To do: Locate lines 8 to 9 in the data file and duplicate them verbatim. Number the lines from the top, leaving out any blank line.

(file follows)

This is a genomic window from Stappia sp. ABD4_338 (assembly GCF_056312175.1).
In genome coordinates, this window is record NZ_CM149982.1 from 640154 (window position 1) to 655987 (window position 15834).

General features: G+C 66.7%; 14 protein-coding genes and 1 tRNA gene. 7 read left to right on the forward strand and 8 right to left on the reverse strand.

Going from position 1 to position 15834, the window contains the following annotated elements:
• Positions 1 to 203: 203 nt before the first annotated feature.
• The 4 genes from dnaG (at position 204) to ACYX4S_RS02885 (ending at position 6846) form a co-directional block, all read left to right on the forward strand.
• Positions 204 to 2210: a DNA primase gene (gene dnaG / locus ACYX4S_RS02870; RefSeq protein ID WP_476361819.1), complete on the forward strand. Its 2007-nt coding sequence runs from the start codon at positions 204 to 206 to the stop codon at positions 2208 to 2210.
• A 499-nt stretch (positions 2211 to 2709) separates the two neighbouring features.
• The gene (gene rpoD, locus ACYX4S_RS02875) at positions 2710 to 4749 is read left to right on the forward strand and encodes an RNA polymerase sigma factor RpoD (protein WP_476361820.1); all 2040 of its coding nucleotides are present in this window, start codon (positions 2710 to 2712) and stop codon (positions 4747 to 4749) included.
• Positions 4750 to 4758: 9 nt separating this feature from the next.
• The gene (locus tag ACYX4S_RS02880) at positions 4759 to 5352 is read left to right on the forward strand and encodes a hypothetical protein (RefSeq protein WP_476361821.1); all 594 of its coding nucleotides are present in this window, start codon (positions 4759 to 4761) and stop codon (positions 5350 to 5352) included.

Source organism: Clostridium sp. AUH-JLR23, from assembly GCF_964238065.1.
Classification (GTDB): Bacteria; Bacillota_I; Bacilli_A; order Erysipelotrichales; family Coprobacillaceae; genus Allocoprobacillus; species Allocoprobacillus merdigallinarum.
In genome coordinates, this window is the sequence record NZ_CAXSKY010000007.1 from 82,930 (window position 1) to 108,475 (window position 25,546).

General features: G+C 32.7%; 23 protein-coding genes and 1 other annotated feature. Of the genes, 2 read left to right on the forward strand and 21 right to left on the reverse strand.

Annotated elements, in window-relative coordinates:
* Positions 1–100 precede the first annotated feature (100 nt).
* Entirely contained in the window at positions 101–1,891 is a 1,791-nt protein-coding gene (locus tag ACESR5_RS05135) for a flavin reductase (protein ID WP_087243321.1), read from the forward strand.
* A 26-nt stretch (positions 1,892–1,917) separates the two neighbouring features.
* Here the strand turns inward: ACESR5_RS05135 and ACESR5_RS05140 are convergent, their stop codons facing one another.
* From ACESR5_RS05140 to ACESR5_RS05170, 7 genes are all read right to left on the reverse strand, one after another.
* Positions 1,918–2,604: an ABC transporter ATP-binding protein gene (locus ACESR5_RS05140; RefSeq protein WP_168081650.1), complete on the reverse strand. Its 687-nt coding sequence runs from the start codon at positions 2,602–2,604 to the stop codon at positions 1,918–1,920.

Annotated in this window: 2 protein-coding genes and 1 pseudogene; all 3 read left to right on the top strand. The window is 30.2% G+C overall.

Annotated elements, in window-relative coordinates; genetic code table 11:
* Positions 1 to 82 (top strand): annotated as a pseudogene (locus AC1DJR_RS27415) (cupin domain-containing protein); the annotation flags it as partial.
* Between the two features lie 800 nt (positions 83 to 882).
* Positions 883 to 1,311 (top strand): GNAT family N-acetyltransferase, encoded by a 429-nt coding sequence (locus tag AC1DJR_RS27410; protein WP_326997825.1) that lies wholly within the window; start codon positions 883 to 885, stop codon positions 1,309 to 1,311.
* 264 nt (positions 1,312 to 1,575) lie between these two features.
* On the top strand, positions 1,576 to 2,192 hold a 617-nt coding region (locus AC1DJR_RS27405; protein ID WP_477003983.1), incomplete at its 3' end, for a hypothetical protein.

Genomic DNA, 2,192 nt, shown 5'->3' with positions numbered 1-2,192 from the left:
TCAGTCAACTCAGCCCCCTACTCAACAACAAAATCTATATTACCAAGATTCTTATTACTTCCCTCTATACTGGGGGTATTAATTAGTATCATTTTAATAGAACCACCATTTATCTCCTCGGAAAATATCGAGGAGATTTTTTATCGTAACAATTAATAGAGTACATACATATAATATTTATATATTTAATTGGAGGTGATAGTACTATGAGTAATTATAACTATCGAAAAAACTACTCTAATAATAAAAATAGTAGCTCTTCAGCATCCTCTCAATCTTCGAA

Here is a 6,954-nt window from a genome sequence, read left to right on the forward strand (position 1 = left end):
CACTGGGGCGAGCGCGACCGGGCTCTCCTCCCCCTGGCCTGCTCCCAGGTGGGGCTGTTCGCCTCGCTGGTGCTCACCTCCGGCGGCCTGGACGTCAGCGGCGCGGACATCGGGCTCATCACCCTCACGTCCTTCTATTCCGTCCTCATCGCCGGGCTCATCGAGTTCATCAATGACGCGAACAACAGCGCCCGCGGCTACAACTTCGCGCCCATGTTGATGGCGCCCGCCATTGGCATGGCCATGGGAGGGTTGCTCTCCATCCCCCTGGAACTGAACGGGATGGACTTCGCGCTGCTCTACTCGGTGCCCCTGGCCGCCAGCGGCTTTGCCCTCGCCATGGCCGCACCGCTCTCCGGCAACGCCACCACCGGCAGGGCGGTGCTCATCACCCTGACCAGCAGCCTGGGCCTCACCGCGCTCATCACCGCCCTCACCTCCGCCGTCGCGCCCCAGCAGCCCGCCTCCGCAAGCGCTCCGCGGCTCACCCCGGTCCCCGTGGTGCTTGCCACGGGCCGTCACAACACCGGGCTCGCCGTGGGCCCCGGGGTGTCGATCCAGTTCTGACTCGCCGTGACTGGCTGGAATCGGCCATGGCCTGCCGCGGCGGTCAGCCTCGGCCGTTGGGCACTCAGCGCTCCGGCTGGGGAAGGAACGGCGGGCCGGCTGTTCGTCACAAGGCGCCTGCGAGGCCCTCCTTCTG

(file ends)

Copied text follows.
• A 499-nt stretch (positions 2211 to 2709) separates the two neighbouring features.
• The gene (gene rpoD, locus ACYX4S_RS02875) at positions 2710 to 4749 is read left to right on the forward strand and encodes an RNA polymerase sigma factor RpoD (protein WP_476361820.1); all 2040 of its coding nucleotides are present in this window, start codon (positions 2710 to 2712) and stop codon (positions 4747 to 4749) included.